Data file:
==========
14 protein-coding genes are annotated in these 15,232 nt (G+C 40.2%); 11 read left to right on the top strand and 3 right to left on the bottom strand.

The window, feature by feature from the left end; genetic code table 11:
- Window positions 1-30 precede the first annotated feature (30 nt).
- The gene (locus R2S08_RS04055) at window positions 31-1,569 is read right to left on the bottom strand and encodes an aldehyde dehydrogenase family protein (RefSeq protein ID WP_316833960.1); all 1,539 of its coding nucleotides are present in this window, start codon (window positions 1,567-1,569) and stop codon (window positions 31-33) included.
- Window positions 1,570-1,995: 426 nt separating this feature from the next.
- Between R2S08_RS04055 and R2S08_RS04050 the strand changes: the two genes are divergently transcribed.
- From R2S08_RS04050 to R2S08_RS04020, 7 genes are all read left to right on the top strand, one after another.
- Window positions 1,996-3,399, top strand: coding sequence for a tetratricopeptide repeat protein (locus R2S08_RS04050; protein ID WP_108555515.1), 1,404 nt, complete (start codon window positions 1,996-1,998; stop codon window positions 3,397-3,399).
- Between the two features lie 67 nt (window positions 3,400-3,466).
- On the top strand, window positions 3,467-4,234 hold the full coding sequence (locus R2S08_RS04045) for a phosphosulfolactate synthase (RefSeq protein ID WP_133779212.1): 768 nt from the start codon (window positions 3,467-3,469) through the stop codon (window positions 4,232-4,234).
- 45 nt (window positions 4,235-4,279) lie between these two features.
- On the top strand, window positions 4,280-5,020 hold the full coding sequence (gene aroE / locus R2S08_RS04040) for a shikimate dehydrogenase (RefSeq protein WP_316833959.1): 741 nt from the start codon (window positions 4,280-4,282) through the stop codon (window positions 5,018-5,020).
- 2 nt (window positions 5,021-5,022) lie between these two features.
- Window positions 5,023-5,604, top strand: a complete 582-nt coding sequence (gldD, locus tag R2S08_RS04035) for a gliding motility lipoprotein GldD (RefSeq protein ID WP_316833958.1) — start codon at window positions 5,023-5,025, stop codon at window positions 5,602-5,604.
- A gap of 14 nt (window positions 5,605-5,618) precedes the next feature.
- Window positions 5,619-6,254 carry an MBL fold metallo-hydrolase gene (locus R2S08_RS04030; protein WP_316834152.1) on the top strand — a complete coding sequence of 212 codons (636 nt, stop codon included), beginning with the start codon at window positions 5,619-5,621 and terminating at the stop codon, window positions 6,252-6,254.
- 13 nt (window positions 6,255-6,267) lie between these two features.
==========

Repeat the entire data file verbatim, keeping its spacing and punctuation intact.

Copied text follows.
14 protein-coding genes are annotated in these 15,232 nt (G+C 40.2%); 11 read left to right on the top strand and 3 right to left on the bottom strand.

The window, feature by feature from the left end; genetic code table 11:
- Window positions 1-30 precede the first annotated feature (30 nt).
- The gene (locus R2S08_RS04055) at window positions 31-1,569 is read right to left on the bottom strand and encodes an aldehyde dehydrogenase family protein (RefSeq protein ID WP_316833960.1); all 1,539 of its coding nucleotides are present in this window, start codon (window positions 1,567-1,569) and stop codon (window positions 31-33) included.
- Window positions 1,570-1,995: 426 nt separating this feature from the next.
- Between R2S08_RS04055 and R2S08_RS04050 the strand changes: the two genes are divergently transcribed.
- From R2S08_RS04050 to R2S08_RS04020, 7 genes are all read left to right on the top strand, one after another.
- Window positions 1,996-3,399, top strand: coding sequence for a tetratricopeptide repeat protein (locus R2S08_RS04050; protein ID WP_108555515.1), 1,404 nt, complete (start codon window positions 1,996-1,998; stop codon window positions 3,397-3,399).
- Between the two features lie 67 nt (window positions 3,400-3,466).
- On the top strand, window positions 3,467-4,234 hold the full coding sequence (locus R2S08_RS04045) for a phosphosulfolactate synthase (RefSeq protein ID WP_133779212.1): 768 nt from the start codon (window positions 3,467-3,469) through the stop codon (window positions 4,232-4,234).
- 45 nt (window positions 4,235-4,279) lie between these two features.
- On the top strand, window positions 4,280-5,020 hold the full coding sequence (gene aroE / locus R2S08_RS04040) for a shikimate dehydrogenase (RefSeq protein WP_316833959.1): 741 nt from the start codon (window positions 4,280-4,282) through the stop codon (window positions 5,018-5,020).
- 2 nt (window positions 5,021-5,022) lie between these two features.
- Window positions 5,023-5,604, top strand: a complete 582-nt coding sequence (gldD, locus tag R2S08_RS04035) for a gliding motility lipoprotein GldD (RefSeq protein ID WP_316833958.1) — start codon at window positions 5,023-5,025, stop codon at window positions 5,602-5,604.
- A gap of 14 nt (window positions 5,605-5,618) precedes the next feature.
- Window positions 5,619-6,254 carry an MBL fold metallo-hydrolase gene (locus R2S08_RS04030; protein WP_316834152.1) on the top strand — a complete coding sequence of 212 codons (636 nt, stop codon included), beginning with the start codon at window positions 5,619-5,621 and terminating at the stop codon, window positions 6,252-6,254.
- 13 nt (window positions 6,255-6,267) lie between these two features.